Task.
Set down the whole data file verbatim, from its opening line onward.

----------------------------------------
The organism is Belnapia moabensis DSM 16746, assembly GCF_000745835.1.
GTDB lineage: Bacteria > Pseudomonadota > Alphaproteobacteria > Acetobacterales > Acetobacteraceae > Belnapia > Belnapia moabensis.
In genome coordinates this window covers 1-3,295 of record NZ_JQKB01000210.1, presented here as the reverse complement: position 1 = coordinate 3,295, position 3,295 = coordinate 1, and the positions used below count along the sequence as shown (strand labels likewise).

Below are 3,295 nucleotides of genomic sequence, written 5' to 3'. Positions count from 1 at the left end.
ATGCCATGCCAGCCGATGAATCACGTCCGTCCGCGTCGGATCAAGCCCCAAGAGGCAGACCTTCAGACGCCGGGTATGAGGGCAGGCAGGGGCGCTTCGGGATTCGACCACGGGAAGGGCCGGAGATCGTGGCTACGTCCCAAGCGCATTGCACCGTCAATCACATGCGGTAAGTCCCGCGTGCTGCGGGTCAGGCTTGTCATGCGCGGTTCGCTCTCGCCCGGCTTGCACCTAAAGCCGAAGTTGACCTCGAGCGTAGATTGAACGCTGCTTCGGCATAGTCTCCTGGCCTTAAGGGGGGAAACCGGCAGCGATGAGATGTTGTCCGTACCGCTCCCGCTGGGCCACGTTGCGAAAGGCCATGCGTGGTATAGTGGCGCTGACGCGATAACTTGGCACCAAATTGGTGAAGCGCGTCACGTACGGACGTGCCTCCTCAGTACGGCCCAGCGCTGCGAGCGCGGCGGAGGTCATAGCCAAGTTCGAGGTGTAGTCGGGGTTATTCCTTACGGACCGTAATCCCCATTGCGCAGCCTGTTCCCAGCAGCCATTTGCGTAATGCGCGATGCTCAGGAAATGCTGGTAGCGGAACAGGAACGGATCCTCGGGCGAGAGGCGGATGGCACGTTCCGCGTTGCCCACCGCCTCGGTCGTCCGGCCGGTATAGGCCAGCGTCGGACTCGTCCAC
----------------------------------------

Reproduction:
The organism is Belnapia moabensis DSM 16746, assembly GCF_000745835.1.
GTDB lineage: Bacteria > Pseudomonadota > Alphaproteobacteria > Acetobacterales > Acetobacteraceae > Belnapia > Belnapia moabensis.
In genome coordinates this window covers 1-3,295 of record NZ_JQKB01000210.1, presented here as the reverse complement: position 1 = coordinate 3,295, position 3,295 = coordinate 1, and the positions used below count along the sequence as shown (strand labels likewise).

Below are 3,295 nucleotides of genomic sequence, written 5' to 3'. Positions count from 1 at the left end.
ATGCCATGCCAGCCGATGAATCACGTCCGTCCGCGTCGGATCAAGCCCCAAGAGGCAGACCTTCAGACGCCGGGTATGAGGGCAGGCAGGGGCGCTTCGGGATTCGACCACGGGAAGGGCCGGAGATCGTGGCTACGTCCCAAGCGCATTGCACCGTCAATCACATGCGGTAAGTCCCGCGTGCTGCGGGTCAGGCTTGTCATGCGCGGTTCGCTCTCGCCCGGCTTGCACCTAAAGCCGAAGTTGACCTCGAGCGTAGATTGAACGCTGCTTCGGCATAGTCTCCTGGCCTTAAGGGGGGAAACCGGCAGCGATGAGATGTTGTCCGTACCGCTCCCGCTGGGCCACGTTGCGAAAGGCCATGCGTGGTATAGTGGCGCTGACGCGATAACTTGGCACCAAATTGGTGAAGCGCGTCACGTACGGACGTGCCTCCTCAGTACGGCCCAGCGCTGCGAGCGCGGCGGAGGTCATAGCCAAGTTCGAGGTGTAGTCGGGGTTATTCCTTACGGACCGTAATCCCCATTGCGCAGCCTGTTCCCAGCAGCCATTTGCGTAATGCGCGATGCTCAGGAAATGCTGGTAGCGGAACAGGAACGGATCCTCGGGCGAGAGGCGGATGGCACGTTCCGCGTTGCCCACCGCCTCGGTCGTCCGGCCGGTATAGGCCAGCGTCGGACTCGTCCAC